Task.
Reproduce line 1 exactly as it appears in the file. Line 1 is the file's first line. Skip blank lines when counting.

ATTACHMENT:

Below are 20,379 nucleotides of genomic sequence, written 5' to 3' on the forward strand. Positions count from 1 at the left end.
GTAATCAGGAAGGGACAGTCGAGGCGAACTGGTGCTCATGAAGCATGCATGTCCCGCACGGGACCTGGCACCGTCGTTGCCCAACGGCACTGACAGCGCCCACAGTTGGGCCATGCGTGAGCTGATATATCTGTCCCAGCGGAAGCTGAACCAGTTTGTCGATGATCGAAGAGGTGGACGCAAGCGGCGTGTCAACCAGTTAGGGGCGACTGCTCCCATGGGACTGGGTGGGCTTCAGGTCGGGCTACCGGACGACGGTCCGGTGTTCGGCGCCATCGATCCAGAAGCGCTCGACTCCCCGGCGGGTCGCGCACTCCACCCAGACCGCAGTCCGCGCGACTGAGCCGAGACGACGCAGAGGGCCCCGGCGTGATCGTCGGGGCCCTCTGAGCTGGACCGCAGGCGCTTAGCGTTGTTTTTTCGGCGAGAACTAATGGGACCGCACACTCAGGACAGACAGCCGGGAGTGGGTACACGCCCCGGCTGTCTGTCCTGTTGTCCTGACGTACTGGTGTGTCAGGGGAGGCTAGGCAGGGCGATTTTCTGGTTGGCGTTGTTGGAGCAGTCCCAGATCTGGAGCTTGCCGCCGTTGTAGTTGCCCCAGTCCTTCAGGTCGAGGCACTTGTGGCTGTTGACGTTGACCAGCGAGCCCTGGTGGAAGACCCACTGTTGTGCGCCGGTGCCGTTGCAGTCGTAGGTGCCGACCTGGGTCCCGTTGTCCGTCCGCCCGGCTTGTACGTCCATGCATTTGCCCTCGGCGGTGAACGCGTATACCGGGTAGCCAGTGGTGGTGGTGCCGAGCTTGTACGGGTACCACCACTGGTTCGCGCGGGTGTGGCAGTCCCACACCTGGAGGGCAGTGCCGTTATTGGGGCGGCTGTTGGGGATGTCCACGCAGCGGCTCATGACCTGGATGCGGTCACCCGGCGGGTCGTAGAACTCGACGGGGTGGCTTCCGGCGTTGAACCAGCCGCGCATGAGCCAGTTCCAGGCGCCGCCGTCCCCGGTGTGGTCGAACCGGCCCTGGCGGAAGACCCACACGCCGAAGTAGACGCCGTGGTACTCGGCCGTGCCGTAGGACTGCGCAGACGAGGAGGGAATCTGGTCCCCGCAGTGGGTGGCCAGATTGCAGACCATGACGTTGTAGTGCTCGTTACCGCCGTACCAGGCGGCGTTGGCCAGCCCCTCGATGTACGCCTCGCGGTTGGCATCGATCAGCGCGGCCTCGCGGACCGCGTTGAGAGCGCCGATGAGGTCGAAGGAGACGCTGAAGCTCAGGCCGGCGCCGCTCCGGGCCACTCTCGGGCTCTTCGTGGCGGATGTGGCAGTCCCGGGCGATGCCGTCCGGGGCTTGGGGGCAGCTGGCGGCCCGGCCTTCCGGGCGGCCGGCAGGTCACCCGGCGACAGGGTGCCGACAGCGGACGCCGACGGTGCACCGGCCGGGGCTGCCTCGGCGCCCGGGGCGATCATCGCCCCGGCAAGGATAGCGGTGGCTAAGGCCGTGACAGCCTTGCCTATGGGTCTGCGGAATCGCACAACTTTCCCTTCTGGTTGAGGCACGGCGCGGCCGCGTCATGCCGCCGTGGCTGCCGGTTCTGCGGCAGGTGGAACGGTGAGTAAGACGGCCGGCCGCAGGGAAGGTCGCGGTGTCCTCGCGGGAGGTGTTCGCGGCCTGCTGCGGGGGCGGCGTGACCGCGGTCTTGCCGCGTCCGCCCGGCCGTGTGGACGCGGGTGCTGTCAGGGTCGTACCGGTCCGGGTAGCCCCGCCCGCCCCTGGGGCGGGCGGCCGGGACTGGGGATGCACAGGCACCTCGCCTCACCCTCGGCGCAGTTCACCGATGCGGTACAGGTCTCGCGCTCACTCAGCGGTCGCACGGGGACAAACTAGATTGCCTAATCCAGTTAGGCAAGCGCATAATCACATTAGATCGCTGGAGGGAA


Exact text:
Below are 20,379 nucleotides of genomic sequence, written 5' to 3' on the forward strand. Positions count from 1 at the left end.